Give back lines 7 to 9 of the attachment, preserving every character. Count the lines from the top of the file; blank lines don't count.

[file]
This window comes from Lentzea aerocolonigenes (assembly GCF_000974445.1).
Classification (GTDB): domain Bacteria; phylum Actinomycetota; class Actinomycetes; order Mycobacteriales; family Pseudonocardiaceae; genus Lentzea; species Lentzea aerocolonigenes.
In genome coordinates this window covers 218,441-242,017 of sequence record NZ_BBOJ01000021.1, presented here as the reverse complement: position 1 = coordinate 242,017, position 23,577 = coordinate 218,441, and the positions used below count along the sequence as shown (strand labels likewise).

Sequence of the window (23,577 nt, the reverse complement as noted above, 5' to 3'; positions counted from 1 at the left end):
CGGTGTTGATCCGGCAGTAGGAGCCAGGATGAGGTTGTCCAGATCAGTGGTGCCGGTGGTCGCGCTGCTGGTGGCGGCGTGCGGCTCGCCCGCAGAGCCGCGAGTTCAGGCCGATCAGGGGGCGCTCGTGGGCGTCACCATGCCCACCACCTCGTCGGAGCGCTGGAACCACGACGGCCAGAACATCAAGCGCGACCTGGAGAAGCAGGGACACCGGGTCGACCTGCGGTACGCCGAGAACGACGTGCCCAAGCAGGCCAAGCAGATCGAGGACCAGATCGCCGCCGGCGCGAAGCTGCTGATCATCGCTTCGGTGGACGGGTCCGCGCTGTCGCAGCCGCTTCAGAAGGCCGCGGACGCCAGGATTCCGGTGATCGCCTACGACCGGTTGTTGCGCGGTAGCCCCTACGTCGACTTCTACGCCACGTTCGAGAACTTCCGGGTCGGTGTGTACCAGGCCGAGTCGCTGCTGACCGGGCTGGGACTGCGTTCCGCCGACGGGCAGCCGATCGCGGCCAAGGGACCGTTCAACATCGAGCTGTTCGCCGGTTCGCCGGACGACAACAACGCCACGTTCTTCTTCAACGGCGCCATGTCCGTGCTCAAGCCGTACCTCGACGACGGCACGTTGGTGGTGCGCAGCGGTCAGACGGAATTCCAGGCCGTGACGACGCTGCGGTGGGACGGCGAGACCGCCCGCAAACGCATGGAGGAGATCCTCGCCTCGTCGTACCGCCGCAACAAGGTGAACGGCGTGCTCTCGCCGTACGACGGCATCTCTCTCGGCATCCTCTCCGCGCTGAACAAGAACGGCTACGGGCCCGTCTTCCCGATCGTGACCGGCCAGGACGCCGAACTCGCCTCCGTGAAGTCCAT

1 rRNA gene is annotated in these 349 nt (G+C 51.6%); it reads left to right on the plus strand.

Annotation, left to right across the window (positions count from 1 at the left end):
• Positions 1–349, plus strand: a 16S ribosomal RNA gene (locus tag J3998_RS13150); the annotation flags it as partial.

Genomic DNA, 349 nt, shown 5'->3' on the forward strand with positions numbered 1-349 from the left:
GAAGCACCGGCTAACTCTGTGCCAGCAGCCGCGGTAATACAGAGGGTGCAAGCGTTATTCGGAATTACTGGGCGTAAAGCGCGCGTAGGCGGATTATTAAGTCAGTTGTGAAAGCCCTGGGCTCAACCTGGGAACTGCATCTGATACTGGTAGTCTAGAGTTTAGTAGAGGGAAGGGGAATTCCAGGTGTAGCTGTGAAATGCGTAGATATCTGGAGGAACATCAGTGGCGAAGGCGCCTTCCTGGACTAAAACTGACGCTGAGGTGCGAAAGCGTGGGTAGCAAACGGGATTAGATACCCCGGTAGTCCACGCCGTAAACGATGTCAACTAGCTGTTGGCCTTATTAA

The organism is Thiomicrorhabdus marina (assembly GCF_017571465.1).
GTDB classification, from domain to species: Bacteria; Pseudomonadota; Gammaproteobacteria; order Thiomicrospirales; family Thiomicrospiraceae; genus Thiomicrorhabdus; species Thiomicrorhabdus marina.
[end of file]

Annotation, left to right across the window (positions count from 1 at the left end):
• Positions 1–349, plus strand: a 16S ribosomal RNA gene (locus tag J3998_RS13150); the annotation flags it as partial.

Genomic DNA, 349 nt, shown 5'->3' on the forward strand with positions numbered 1-349 from the left: